Combat this by lifting and extending your legs out in front of you, on a foot stool or similar. It will keep your ankles and feet in neutral alignment without any weight bearing on them. The foot exercise with the resistance band mentioned above is great to help undo this. We also wrote a post on strengthening your feet for pointe, which has more foot exercises you can try. Read about them here https://danceniche.com/2017/05/02/pointe-shoe-chronicles-strengthening-your-feet-for-pointe/

When dance is your chosen craft, your body is your tool. You have a responsibility to look after that tool as best you can. This means avoiding anything that might hinder or damage it, which will ultimately hinder your dance. So just check in with yourself every now and then and be mindful of your posture and what your body is doing. Your dance will thank you for it later!

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Dance Mum Etiquette – How to be good parent.

Dance Mum Etiquette – How to be good parent.

Being a Dance Mum is hard, REAL hard and it’s a rollercoaster of high emotions and situations which can be tough to tackle week on week. I know this because I am a Dance Mum myself. Not only did I dance when I was younger, my eldest daughter is currently dancing, and I’m now also a dance teacher myself, so I’m in a unique position of seeing things from all sides. I’ve put together a few do’s and don’ts to hopefully make it a smoother ride.

DO make sure you are organised.

There are going to be so many dates to remember, exams, rehearsals, festivals, shows, workshops, fundraising, you name it. Get yourself a calendar specifically for ‘dance’. As soon as you get anything important through from the school or studio, write it down straight away. Even if the exact dates are not known until closer to the time, you can always mark with a star or TBC so you know roughly when or at least have those dates in the back of your mind if anything else were to crop up. When each event draws nearer, write a list of all the things that will be needed, costume, make up, accessories, food. If your child is older, you can give them some responsibility and compile the list together. Come the day, you can check everything off the list, and avoid a whole lot of stress.

DO make sure you pay fees on time.

This may not be your child’s calling in life, it may just be a flash in the pan hobby for them. For the studio owner and teaching staff, it’s a career, a livelihood. Blood, sweat and tears are literally invested into not only the studio, but the children. So by making sure all tuition fees are paid when they are due, you are thanking the staff for all their hard work and efforts, not just paying their wages. If you pay by direct debit, check that all details are up to date and correct to ensure a smooth transaction every month.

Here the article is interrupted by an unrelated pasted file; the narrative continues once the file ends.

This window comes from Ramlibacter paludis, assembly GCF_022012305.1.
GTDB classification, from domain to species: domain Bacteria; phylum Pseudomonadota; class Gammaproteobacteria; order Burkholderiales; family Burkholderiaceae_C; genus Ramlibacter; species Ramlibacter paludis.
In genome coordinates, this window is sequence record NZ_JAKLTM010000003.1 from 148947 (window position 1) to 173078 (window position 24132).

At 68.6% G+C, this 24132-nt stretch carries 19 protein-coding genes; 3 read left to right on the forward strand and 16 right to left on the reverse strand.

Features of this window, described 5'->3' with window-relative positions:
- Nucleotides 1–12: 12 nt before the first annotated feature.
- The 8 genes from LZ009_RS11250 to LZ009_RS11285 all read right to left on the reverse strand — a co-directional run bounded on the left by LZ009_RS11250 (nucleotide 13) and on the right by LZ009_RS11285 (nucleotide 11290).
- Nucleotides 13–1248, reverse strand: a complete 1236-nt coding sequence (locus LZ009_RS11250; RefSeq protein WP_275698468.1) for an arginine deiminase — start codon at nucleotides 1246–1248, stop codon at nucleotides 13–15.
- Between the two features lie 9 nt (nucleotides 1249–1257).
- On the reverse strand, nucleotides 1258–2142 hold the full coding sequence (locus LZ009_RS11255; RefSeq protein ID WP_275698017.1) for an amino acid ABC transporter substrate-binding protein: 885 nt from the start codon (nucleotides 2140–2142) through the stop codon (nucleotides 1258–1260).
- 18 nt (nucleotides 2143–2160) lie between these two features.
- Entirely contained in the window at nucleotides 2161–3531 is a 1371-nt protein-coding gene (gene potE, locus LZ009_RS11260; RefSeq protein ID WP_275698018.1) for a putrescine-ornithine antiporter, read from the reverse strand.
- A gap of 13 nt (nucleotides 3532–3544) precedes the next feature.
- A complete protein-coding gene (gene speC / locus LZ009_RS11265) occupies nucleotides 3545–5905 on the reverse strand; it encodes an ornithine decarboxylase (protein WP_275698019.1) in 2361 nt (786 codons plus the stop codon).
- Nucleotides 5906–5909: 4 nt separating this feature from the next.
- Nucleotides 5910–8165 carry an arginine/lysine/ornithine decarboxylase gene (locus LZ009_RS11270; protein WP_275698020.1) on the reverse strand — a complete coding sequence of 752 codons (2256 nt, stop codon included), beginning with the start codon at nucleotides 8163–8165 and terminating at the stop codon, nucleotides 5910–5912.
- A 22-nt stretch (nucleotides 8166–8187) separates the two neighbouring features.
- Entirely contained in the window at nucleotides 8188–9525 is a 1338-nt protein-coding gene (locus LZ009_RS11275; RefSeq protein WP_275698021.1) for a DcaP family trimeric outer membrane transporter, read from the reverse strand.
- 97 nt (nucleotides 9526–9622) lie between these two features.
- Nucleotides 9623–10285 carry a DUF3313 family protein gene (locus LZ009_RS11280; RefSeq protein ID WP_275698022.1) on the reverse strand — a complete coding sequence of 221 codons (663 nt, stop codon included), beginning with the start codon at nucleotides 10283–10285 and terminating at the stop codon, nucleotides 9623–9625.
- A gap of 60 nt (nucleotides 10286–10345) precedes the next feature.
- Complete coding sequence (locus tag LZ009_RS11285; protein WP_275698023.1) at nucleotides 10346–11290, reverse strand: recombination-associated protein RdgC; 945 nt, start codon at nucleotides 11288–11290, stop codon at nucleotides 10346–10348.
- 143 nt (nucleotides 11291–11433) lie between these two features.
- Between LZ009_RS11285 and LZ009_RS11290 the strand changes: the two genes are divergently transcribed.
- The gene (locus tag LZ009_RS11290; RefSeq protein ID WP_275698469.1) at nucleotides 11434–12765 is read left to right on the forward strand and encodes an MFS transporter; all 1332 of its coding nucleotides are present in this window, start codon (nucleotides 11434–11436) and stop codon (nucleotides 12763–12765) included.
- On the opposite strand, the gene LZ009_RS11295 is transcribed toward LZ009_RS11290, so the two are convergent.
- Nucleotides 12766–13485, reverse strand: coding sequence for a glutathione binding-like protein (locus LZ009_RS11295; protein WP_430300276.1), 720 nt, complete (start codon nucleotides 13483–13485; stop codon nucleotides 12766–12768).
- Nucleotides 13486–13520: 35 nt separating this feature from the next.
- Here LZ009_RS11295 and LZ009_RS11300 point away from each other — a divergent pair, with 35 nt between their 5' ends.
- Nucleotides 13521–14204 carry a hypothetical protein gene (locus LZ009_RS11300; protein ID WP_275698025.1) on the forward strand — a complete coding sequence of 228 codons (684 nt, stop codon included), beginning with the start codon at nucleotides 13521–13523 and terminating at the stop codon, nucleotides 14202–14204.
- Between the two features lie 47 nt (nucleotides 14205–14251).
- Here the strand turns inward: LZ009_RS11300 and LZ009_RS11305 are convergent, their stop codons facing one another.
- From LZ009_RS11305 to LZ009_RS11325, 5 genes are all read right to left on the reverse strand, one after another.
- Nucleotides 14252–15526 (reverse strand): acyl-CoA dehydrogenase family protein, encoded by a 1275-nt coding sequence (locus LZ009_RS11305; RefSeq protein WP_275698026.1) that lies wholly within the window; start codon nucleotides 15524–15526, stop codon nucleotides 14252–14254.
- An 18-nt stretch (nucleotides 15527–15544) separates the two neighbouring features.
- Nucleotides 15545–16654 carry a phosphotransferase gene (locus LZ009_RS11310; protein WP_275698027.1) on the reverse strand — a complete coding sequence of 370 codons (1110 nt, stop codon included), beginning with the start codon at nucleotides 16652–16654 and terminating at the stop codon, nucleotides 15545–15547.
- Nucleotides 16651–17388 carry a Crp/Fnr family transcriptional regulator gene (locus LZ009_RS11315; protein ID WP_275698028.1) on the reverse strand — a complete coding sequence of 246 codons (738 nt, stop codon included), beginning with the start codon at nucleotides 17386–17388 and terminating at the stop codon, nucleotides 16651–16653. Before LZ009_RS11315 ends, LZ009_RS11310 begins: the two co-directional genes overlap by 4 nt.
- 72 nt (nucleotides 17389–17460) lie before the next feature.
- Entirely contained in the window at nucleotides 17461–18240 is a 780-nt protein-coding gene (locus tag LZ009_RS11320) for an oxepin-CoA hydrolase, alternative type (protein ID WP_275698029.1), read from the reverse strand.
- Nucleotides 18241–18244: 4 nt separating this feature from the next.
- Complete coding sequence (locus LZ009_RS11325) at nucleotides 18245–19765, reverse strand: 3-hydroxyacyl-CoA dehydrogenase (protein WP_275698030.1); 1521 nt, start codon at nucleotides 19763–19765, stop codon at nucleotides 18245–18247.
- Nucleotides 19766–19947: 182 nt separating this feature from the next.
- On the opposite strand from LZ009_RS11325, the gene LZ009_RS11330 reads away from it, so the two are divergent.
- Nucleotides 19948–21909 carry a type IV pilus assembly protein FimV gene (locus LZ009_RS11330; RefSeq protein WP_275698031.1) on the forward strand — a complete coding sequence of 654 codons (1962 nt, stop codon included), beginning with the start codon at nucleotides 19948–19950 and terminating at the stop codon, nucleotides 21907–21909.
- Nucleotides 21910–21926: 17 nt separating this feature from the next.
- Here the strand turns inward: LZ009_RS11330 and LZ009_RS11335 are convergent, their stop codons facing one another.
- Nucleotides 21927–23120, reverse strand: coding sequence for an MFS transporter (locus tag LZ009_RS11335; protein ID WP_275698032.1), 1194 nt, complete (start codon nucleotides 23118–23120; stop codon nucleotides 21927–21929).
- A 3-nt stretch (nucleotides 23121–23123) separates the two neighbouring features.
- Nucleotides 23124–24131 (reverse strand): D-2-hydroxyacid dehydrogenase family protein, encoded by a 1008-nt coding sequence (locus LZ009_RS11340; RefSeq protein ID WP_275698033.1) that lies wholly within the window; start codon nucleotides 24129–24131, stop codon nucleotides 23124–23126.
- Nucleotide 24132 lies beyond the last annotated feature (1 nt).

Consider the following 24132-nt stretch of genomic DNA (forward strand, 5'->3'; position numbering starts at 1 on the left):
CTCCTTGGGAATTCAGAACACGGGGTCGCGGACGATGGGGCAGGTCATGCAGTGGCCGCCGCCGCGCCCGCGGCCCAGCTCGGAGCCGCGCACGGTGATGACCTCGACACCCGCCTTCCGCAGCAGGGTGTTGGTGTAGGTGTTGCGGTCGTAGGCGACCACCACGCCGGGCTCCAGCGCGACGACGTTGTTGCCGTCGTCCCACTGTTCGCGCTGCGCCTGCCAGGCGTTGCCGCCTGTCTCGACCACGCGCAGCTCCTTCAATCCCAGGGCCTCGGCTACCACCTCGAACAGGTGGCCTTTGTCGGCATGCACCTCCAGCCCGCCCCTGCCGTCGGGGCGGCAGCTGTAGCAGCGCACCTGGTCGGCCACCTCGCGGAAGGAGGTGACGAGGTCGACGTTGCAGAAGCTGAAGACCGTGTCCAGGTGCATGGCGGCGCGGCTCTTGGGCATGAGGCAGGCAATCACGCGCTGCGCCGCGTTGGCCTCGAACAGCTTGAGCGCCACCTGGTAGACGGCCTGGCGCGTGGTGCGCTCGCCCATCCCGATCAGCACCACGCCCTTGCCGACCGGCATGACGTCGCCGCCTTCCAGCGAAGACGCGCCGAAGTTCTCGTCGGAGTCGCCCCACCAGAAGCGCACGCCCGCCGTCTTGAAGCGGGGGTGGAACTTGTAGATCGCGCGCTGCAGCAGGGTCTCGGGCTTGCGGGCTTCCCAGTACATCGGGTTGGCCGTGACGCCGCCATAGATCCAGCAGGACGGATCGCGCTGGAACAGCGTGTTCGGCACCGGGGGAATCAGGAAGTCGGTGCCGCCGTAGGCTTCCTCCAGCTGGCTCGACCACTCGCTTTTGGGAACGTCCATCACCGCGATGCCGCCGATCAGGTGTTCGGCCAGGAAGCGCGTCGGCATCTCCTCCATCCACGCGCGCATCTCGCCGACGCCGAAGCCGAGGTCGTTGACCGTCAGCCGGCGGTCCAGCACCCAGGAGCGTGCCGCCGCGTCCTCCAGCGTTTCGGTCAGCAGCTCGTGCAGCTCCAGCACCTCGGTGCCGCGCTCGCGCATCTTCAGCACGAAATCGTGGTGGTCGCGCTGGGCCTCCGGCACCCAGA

DO teach your child about responsibilities and commitment. Yes, they may only be young. No, the local studio is not a professional gig. Yes, your child may have exams coming up. It’s your job as a parent to teach your children some fundamental life lessons to prepare them for the real world. Ultimately if your child no longer wants to take dance lessons, wait until the end of that term. It disrupts the flow of the class to have children leaving mid term. You may have already pair the term upfront anyway, so notify the teacher beforehand that your child has requested to leave. Don’t worry, it’s not against the law, it just gives everyone time to adjust to the news before it happens and allows them to say their goodbyes. In particular, if there is a show or production coming up that your child is included in, please please wait till the end of the show before pulling out. It is every teacher’s nightmare to suddenly have bodies missing from a group dance, that may not be able to be replaced. Not only that, if your child has committed themselves to being part of that team, then they cannot let the rest of their team members down. Teach the the value of sticking it out until the end, for everyone’s sake. In the real world, they won’t have mummy or daddy to fall back on and give excuses out for them when they decide that they can no longer be bothered.

DON’T live your life through your child.